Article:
stressed young couple worries about their finances

Between government support measures and loan deferrals Canadian households have been insulated from the full effects of the economic turmoil brought on by the Covid-19 outbreak — that’s set to change as those supports start disappearing.

In a new report, Fitch Ratings noted that, while the pandemic has had an unprecedented impact on the economy, “much of the negative effects are yet to be seen on households.”

Despite plunging GDP and a surge in unemployment, insolvencies are down by around 40% in recent months compared with 2019, and consumer credit has continued to perform, the report said.

Temporary government supports, payment deferrals, and rock-bottom interest rates have given households “extra breathing room while the economy recovers from the pandemic’s unprecedented impact,” it noted.

However, Fitch said that it expects to see insolvency volumes increase and weaker credit performance in the months ahead.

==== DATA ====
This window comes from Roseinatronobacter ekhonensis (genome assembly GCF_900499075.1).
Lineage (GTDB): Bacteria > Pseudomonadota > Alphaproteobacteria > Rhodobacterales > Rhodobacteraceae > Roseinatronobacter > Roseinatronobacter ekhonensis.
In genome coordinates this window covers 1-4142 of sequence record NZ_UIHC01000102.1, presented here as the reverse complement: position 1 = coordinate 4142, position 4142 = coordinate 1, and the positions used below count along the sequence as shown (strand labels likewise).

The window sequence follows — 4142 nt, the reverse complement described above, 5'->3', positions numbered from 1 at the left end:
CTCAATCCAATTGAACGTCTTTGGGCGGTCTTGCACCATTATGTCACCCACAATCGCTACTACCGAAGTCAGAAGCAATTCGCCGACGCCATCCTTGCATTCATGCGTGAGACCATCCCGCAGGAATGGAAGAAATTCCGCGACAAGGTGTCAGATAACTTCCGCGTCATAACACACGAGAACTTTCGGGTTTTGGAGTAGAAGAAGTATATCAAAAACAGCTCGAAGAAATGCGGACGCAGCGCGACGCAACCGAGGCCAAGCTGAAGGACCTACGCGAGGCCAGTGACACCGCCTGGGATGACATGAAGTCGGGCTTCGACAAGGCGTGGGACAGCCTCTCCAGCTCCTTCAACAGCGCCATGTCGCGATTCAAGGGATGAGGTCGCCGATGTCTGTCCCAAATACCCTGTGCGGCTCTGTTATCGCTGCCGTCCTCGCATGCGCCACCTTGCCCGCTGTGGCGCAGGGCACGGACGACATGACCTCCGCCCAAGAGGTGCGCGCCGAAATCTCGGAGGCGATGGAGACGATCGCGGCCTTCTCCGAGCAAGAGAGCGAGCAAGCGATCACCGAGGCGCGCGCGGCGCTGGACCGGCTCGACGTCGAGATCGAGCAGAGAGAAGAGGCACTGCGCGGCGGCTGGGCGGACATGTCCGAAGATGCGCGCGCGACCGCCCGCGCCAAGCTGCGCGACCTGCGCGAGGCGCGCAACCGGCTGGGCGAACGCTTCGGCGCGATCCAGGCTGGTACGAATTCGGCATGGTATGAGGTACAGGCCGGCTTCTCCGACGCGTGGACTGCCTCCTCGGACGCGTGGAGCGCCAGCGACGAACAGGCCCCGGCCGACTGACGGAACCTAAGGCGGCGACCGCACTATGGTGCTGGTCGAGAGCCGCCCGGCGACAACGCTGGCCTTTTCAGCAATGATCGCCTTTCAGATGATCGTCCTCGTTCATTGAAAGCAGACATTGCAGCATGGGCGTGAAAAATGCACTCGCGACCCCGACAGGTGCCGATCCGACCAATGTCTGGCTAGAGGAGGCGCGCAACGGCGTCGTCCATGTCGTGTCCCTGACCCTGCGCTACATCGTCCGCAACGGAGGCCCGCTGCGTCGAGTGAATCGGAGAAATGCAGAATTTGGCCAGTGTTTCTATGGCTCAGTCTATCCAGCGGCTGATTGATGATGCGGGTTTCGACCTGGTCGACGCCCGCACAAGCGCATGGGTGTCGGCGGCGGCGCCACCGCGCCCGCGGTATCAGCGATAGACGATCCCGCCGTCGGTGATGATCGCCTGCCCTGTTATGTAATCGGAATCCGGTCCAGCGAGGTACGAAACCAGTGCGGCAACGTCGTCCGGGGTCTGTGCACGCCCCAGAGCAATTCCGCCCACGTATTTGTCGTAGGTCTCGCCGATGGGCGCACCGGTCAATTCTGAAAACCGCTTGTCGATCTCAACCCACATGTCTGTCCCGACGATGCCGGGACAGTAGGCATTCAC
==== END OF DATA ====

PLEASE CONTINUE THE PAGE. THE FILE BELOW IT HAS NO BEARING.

“Households are expected to be pressured once [government support] programs end, especially with the CERB payments expected to end in August/September for most applicants,” it noted.

In preparation for these tougher conditions, Canadian banks have already recorded massive loan loss provisions.

“Provisions were predominately taken against credit cards and personal loans in retail banking and against commercial loans exposures to the energy, retail and service sectors,” said Fitch.

At this point, Fitch does not expect the banks to take significant additional provisions, unless the economic outlook deteriorates further, it said.

“However, given some variation among bank forecasts, volatility in oil markets, and persistent downside credit risk related to the pandemic, continued elevated provisions against both performing and non-performing loans cannot be ruled out,” said the report.